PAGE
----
Uncovering textual meanings: a case study involving systemic-functional resources for the generation of Japanese texts

  • John A. Bateman
Part of the The Kluwer International Series in Engineering and Computer Science book series (SECS, volume 119)

Abstract

A functional grammar of the systemic-functional variety decomposes the generation process in terms of sets of interrelated, functionally motivated grammatical alternatives. When such a grammar is used for generation, it has distinct informational needs: that is, if its supporting environment does not contain the information that the grammar requires in order to motivate the grammatical alternatives it offers, generation cannot proceed. The chooser and inquiry framework designed for the PENMAN system further decomposes grammatical alternatives into finer-grained semantic alternatives. These latter place specific constraints on the kinds of information that a generation system, and any underlying theory of semantics, must support and so can be used for determining what kinds of information are necessary. Significantly, the informational needs of a systemic-functional grammar are not restricted to ‘propositional content’-related areas: textual and interpersonal areas are also entailed. The methodology of uncovering semantic distinctions based on the informational needs of a grammar should then be applicable in these areas also. In this paper, I investigate the area of textual meanings as required by a small, experimental systemic-functional grammar of Japanese. I conclude that the methodology is, indeed, appropriate for uncovering textual meanings and needs to be pursued on a larger scale.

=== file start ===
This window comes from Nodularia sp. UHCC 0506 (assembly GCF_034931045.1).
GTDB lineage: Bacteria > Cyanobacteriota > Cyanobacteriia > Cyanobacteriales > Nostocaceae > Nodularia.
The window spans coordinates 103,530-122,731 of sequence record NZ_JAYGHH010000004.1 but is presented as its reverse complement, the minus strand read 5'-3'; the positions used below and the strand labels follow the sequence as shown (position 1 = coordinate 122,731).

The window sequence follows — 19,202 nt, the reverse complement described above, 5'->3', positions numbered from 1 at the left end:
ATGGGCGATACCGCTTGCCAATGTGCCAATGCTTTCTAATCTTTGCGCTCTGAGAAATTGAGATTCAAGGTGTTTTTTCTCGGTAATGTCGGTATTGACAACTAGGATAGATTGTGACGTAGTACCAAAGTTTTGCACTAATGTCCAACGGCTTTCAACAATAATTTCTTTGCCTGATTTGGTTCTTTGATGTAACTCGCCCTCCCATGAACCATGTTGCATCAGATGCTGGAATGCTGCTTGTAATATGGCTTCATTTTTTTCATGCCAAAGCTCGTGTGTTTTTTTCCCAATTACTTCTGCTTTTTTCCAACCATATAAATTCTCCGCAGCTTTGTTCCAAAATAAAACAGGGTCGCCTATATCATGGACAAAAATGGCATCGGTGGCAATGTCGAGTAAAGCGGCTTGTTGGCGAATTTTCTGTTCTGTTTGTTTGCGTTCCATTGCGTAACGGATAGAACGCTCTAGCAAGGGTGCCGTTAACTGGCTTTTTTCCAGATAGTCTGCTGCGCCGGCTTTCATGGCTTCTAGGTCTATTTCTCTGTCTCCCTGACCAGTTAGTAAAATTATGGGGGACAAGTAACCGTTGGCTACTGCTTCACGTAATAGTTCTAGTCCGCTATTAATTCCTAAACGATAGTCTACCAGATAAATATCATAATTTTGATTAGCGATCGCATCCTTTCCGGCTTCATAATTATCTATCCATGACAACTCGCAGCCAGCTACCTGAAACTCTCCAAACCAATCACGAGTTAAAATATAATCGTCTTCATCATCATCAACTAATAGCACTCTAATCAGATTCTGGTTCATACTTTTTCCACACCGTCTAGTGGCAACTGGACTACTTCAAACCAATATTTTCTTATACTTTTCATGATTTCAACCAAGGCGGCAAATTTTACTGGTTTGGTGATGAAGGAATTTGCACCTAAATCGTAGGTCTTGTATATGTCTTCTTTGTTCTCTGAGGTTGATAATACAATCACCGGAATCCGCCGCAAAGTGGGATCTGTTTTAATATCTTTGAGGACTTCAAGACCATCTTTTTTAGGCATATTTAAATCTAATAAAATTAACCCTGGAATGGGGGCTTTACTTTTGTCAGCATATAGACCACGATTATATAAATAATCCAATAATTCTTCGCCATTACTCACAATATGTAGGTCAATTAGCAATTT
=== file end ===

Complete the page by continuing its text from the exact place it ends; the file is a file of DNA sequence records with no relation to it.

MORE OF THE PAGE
Keywords

Text Base Computational Linguistics Text Generation Natural Language Generation Grammatical Relation 
These keywords were added by machine and not by the authors. This process is experimental and the keywords may be updated as the learning algorithm improves.

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© Springer Science+Business Media New York 1991

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  • John A. Bateman

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